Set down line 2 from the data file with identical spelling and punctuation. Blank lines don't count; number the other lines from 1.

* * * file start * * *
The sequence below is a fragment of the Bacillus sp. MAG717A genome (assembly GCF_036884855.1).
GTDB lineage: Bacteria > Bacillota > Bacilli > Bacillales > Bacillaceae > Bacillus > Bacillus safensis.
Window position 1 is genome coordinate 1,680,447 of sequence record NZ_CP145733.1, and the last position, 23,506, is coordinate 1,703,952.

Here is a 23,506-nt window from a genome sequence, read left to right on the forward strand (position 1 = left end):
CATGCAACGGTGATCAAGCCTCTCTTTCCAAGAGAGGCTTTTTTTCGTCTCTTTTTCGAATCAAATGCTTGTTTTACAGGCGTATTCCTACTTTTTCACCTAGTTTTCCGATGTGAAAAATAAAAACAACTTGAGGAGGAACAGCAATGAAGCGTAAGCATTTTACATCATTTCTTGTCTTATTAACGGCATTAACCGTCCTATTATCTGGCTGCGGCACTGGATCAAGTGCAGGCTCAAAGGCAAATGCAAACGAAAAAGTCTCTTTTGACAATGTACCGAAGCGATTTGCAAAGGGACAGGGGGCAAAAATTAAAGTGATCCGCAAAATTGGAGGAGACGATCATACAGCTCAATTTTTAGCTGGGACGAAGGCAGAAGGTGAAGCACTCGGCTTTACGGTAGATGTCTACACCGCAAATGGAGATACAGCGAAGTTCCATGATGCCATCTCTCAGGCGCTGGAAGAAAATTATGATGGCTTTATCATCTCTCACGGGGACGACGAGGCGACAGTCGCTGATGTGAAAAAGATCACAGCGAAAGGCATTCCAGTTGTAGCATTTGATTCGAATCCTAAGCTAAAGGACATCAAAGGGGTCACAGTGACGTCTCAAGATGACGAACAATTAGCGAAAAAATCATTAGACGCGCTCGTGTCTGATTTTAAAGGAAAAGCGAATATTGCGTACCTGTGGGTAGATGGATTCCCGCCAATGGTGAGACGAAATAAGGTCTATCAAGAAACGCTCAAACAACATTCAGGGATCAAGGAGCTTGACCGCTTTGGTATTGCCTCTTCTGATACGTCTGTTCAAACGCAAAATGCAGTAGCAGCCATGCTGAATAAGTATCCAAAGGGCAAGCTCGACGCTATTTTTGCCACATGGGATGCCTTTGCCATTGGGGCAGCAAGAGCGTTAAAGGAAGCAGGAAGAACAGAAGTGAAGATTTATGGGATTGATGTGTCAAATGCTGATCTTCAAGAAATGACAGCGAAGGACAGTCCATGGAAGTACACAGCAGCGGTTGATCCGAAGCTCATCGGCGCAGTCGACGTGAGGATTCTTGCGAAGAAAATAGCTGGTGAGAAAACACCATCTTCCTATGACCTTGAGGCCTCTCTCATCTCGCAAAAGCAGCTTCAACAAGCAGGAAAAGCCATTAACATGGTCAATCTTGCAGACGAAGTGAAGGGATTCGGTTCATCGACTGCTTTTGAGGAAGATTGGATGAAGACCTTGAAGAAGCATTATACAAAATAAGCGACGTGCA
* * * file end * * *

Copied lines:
GTDB lineage: Bacteria > Bacillota > Bacilli > Bacillales > Bacillaceae > Bacillus > Bacillus safensis.